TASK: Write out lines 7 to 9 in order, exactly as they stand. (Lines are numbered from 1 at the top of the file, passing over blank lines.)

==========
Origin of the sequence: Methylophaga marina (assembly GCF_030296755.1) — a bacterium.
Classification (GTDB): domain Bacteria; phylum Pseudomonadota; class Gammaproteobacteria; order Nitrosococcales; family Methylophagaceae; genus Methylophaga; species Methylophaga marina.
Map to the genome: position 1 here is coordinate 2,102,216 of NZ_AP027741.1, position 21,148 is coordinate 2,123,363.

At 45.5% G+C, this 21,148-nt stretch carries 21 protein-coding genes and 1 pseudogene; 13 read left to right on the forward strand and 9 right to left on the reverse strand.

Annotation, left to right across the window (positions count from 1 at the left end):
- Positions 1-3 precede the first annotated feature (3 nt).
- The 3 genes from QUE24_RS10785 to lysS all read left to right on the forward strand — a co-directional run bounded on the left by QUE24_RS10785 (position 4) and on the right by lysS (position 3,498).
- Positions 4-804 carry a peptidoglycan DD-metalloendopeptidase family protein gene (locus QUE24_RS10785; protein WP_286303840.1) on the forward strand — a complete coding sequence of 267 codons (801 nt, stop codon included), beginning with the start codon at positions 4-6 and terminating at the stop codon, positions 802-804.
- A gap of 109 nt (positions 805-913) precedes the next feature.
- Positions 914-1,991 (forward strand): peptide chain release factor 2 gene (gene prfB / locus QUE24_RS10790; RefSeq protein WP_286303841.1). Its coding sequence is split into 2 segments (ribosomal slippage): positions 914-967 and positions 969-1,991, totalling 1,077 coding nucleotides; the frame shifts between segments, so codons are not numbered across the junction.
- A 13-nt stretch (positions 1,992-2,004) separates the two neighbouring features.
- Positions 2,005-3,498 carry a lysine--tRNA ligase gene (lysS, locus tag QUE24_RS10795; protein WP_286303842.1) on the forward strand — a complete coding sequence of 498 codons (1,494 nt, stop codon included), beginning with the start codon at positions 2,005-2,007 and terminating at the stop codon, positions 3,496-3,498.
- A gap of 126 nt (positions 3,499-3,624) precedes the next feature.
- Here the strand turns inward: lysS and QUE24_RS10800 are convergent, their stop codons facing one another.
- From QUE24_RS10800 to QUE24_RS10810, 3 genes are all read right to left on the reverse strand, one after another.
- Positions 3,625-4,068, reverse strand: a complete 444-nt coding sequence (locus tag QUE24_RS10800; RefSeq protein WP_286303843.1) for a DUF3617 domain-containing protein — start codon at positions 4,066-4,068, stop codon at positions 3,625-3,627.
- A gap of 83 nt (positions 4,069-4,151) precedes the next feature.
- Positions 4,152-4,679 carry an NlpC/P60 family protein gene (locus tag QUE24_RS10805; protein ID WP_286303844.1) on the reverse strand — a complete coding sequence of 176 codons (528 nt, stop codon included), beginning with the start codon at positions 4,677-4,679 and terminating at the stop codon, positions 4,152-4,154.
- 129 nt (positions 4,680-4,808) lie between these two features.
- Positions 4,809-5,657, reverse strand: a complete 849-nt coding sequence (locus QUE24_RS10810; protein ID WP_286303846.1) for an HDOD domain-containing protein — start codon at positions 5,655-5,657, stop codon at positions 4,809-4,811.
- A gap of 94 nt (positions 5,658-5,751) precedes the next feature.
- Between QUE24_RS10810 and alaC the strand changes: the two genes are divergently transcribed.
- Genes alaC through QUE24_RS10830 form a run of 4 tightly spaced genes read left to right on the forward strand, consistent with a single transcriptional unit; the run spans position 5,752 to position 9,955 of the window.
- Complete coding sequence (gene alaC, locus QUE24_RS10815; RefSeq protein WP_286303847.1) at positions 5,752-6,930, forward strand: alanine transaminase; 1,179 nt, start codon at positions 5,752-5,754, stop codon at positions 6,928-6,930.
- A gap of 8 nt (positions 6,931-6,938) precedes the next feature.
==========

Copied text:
- The 3 genes from QUE24_RS10785 to lysS all read left to right on the forward strand — a co-directional run bounded on the left by QUE24_RS10785 (position 4) and on the right by lysS (position 3,498).
- Positions 4-804 carry a peptidoglycan DD-metalloendopeptidase family protein gene (locus QUE24_RS10785; protein WP_286303840.1) on the forward strand — a complete coding sequence of 267 codons (801 nt, stop codon included), beginning with the start codon at positions 4-6 and terminating at the stop codon, positions 802-804.
- A gap of 109 nt (positions 805-913) precedes the next feature.